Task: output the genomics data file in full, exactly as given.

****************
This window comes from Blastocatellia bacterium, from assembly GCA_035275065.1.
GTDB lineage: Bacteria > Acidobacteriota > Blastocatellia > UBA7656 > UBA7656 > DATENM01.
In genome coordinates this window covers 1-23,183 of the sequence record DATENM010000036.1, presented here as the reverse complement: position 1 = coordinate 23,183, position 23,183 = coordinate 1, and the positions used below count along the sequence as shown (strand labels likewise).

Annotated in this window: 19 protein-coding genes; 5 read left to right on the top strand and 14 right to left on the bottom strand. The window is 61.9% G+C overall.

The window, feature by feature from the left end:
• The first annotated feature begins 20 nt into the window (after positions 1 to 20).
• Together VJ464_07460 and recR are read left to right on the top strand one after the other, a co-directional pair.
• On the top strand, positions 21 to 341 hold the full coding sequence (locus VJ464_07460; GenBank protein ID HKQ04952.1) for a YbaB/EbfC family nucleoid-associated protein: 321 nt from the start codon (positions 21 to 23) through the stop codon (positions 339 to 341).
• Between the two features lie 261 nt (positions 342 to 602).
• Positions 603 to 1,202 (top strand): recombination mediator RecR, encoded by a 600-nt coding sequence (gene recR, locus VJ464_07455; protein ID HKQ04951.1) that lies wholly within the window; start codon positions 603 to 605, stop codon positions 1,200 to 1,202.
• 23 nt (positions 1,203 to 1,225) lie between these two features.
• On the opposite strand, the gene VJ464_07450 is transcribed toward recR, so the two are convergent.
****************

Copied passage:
This window comes from Blastocatellia bacterium, from assembly GCA_035275065.1.
GTDB lineage: Bacteria > Acidobacteriota > Blastocatellia > UBA7656 > UBA7656 > DATENM01.
In genome coordinates this window covers 1-23,183 of the sequence record DATENM010000036.1, presented here as the reverse complement: position 1 = coordinate 23,183, position 23,183 = coordinate 1, and the positions used below count along the sequence as shown (strand labels likewise).

Annotated in this window: 19 protein-coding genes; 5 read left to right on the top strand and 14 right to left on the bottom strand. The window is 61.9% G+C overall.

The window, feature by feature from the left end:
• The first annotated feature begins 20 nt into the window (after positions 1 to 20).
• Together VJ464_07460 and recR are read left to right on the top strand one after the other, a co-directional pair.
• On the top strand, positions 21 to 341 hold the full coding sequence (locus VJ464_07460; GenBank protein ID HKQ04952.1) for a YbaB/EbfC family nucleoid-associated protein: 321 nt from the start codon (positions 21 to 23) through the stop codon (positions 339 to 341).
• Between the two features lie 261 nt (positions 342 to 602).
• Positions 603 to 1,202 (top strand): recombination mediator RecR, encoded by a 600-nt coding sequence (gene recR, locus VJ464_07455; protein ID HKQ04951.1) that lies wholly within the window; start codon positions 603 to 605, stop codon positions 1,200 to 1,202.
• 23 nt (positions 1,203 to 1,225) lie between these two features.
• On the opposite strand, the gene VJ464_07450 is transcribed toward recR, so the two are convergent.